Monday, June 09, 2014
Ask the Administrator: Avoiding the Death March
Gaining admission to elite colleges is hard, and seems to be getting harder.
Applicants who are not flat-out brilliant compete against a large pool of very very well-prepared youngsters. The standard expectations of academics, sports, and (now) community service are demanding, and keep getting more so.
But suppose one wanted to do an end-run around all that, and get a high-quality education that has real credibility without the Ivy League death march. What would you recommend?
My own thinking is that it might make sense to go off and do something else after high school, so that when you do apply to college, you are not in the same "bucket" as all the prepped-to-the-hilt highschoolers. Military service, perhaps.
Have a question? Ask the Administrator at deandad (at) gmail (dot) com.
First, I'll second your advice concerning the alternative of an honors program degree from a flagship R1 state university. But it is a mistake to think that the school can provide the drive and initiative (extracurriculars are a surrogate measure of that) to achieve your goals. And perhaps way beyond your goals. A university president and a prof at a Name Brand medical school (to pick just two people I knew in college) did not have those as their goals when undergrads when I first met them, and I'm pretty sure one of them would not have gotten into an Ivy.
An education is what you make of it. You do need some top-quality options, which might not be available in your field of interest at every university (or even every selective college). That is the reason for looking at programs rather than schools.
I don't get the point about military service as a better angle into an Ivy. Every vet in my CC classroom brings life skills that most HS kids lack, but I can't see many of them choosing an Ivy where they would be much less likely to have another Marine sitting next to them. Ditto for working several years as a bartender or brewer or whatever.
1) instead of 4 years (or more) of military service, I would argue that students would be better served by a post-high school gap year program (The Franklin Project initiative of the Aspen Institute is trying a big-tent approach to public service as an expectation for the 18-28 year old cohort and does include military service as well as Americorps). At any rate, the students I work with who do a year of service, an internship, work, etc. are almost always more focused about what they want to study, more mature in their interactions with others, and more articulate about their interests and skills.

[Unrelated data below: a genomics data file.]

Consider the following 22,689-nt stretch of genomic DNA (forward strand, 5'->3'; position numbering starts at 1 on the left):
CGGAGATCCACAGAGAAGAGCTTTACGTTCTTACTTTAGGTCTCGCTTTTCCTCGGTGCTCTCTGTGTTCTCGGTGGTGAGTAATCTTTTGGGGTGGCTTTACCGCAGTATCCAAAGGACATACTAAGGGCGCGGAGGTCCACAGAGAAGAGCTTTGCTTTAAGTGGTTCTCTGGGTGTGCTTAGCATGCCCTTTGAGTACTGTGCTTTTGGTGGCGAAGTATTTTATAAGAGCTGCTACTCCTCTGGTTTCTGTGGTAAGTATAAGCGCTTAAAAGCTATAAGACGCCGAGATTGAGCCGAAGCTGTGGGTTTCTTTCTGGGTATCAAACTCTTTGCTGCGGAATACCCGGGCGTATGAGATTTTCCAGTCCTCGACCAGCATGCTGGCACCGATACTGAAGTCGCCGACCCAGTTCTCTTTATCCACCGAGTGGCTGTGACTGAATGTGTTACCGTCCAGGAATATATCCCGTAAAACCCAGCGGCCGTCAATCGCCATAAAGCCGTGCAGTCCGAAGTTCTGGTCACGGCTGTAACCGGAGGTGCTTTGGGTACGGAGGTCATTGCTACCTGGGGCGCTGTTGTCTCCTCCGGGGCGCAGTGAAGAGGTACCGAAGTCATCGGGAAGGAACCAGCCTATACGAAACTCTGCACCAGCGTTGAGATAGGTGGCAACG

2) Curricular interests are particularly tricky at the age of 17-18. I'm sure many of your readers changed their majors (I know I did), so asking a 17 year old to commit to a college because of a specific academic course of study assumes that the student is likely to keep that interest. How many recovering pre-meds did we all know in college?
I absolutely agree that there are many paths to what you want to do. I would submit that selecting the college where you are more likely to find the experiences, people and academic breadth to figure that out is important. Beyond that, I would advocate picking the college that is both a fit for your temperament and your pocketook.
After the first hurdle, though, the exchange value of the high-toned undergraduate degree wanes pretty quickly.
In my fields (finance/accounting/programming), that's only somewhat true. If you want to be CFO of a mid-sized company, definitely; an accounting degree will let you start in a company's accounting department, and work from there. If you want to work on Wall Street, not so much; analyst jobs go to Ivy and equivalent graduates.
Similarly with programming/computer science. A lot of jobs are available to graduates generally, but Google and Microsoft seem to hire at entry-level almost exclusively from the MIT/Stanford equivalents.
In both cases, "they'll hire anyone with demonstrated passion and capability"--but really, almost all the hires come from a small network of elite schools.